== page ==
Poetry: Transforming Trauma

Mon 11 September 2017 - Sat 16 September 2017
Tutors / Karen McCarthy Woolf & Pascale Petit
Guest Reader / Malika Booker
Course Fee / From £495 - £625 per person
Genre / Poetry
Language / English

“Poetry should be strong enough to help,” so said the Greek poet George Seferis, and many contemporary poets agree, from Seamus Heaney to David Constantine. On this course we’ll explore ways to write poetry that can help us, not just to express the trials of our lives, but we’ll also attempt to transform trauma through the joy and playfulness of writing, having fun with form, imagery and language. We humans are not alone in our suffering: our companion species and the environment are also under increasing stress. Through discussion, reading and writing, we will have a range of possibilities to choose from, whether writing the personal, or looking outward at eco-trauma and beyond. The tutors Karen and Pascale have both written about personal and eco-trauma and can offer a variety of approaches.


Karen McCarthy Woolf

Karen McCarthy Woolf was born in London to English and Jamaican parents. Her book An Aviary of Small Birds was nominated for both the Forward and Fenton Aldeburgh first collection prizes and was a Guardian/Observer book of the year. As an Arts and Humanities Research Council doctoral scholar at the University of London, Karen is researching new ways of writing about nature and the city. In 2015 she was poet-in-residence at the National Maritime Museum, responding to an exhibition on migration, and Voyage, a co-authored pamphlet is the outcome of that endeavour. Karen is the editor of four literary anthologies, including The Complete Works II and III which showcase new poets from the national mentoring scheme that seeks to establish and sustain diversity in British poetry publishing.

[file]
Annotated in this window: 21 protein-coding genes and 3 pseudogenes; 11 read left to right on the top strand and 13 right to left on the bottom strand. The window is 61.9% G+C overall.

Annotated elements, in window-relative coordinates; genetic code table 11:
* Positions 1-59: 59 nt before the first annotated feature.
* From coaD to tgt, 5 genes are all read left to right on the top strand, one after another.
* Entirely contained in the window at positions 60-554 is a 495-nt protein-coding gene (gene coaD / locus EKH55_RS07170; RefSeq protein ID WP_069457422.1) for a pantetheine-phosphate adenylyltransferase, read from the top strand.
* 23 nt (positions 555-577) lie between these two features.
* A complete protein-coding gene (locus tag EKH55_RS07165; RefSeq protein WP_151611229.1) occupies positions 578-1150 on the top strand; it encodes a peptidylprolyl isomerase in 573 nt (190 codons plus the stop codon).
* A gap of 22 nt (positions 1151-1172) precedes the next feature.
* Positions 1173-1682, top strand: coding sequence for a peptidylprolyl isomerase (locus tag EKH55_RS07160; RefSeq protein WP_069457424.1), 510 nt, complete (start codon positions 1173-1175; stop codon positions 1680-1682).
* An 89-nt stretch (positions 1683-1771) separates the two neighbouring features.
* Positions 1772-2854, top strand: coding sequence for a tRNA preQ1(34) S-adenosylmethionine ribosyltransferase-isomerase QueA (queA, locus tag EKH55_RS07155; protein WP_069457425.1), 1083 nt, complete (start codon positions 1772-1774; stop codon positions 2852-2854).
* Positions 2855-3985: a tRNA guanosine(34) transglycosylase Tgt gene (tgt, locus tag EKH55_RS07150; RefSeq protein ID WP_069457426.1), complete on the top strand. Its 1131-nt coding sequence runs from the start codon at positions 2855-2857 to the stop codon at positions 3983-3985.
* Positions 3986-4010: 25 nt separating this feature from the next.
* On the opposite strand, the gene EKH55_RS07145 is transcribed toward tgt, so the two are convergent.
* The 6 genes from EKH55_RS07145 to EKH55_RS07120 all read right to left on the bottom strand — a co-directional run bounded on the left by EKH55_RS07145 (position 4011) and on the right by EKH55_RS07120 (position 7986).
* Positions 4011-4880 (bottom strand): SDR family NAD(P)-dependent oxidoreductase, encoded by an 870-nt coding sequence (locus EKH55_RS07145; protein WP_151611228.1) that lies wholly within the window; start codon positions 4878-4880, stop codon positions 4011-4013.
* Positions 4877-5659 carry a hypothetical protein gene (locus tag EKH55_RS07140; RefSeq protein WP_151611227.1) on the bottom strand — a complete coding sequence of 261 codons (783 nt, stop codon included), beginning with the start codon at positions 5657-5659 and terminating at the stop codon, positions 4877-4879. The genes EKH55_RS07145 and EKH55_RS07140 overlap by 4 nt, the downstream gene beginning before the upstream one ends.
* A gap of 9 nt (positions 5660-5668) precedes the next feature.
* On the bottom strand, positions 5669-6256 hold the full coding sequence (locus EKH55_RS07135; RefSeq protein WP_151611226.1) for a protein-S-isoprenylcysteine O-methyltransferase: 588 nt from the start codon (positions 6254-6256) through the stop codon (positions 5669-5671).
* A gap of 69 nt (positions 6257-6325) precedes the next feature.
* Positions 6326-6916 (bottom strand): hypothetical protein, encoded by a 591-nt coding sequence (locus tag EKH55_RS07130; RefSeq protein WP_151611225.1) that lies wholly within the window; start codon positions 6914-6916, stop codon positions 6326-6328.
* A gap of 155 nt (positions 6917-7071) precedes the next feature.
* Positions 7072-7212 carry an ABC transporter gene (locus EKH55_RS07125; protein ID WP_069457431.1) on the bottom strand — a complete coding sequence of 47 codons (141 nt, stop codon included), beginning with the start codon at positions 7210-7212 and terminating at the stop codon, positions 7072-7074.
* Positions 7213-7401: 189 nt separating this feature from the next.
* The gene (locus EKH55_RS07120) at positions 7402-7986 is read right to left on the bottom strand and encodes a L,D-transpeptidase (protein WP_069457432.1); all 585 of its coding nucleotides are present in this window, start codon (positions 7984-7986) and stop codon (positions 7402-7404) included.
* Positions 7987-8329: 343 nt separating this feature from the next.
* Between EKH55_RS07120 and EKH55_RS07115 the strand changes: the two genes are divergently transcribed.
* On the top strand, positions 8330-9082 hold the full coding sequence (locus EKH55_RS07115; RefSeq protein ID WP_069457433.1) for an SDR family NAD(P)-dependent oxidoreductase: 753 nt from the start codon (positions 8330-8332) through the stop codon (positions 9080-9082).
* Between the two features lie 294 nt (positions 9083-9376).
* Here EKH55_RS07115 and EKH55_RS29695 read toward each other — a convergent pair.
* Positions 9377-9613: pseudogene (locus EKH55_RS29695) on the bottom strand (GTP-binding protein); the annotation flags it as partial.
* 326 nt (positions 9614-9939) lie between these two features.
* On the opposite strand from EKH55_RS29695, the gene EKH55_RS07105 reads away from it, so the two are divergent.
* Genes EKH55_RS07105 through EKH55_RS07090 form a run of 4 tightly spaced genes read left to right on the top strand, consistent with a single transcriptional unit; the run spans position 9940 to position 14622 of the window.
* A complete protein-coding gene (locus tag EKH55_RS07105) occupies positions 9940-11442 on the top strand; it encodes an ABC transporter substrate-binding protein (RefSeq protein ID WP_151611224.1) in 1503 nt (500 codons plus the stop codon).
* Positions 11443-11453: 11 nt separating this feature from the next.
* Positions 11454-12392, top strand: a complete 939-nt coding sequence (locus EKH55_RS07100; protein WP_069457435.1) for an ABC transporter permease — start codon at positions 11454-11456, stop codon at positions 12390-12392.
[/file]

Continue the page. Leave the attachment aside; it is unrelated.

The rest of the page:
Pascale Petit

Pascale Petit’s seventh collection, Mama Amazonica (Bloodaxe, 2017) draws on her travels in the Amazon rainforest and won the 2018 Royal Society of Literature Ondaatje Prize for best evoking the spirit of a place and was a Poetry Book Society Choice. Her eighth collection Tiger Girl (Bloodaxe, 2020), won a Royal Society of Literature Literature Matters Award while in progress. Fauverie (Seren, 2014), was her fourth to be shortlisted for the T. S. Eliot Prize and five poems from it won the Manchester Poetry Prize. She was one of the Poetry Book Society’s Next Generation poets in 2004 and has had three collections selected as Books of the Year in The Times Literary Supplement, The Independent and The Observer. Her books have been translated into Spanish in Mexico, Chinese, French and Serbian. In 2015 she received a Cholmondeley Award.

Guest Reader

Malika Booker

Malika Booker is a British-Caribbean poet. She is the founder of Malika’s Poetry Kitchen, Pepper Seed published by Peepal Tree Press (2013) was longlisted for the OCM Bocas 2014 prize and shortlisted for the Seamus Heaney Centre 2014 prize for first full collection.  She was the inaugural Poet in Residence at the Royal Shakespeare Company and is the Douglas Caster Cultural Fellow in Creative Writing / literary Arts at Leeds University. She is published in Penguin Modern Poets 3 ‘Your Family, Your Body’ with Warsan Shire and Sharon Olds.

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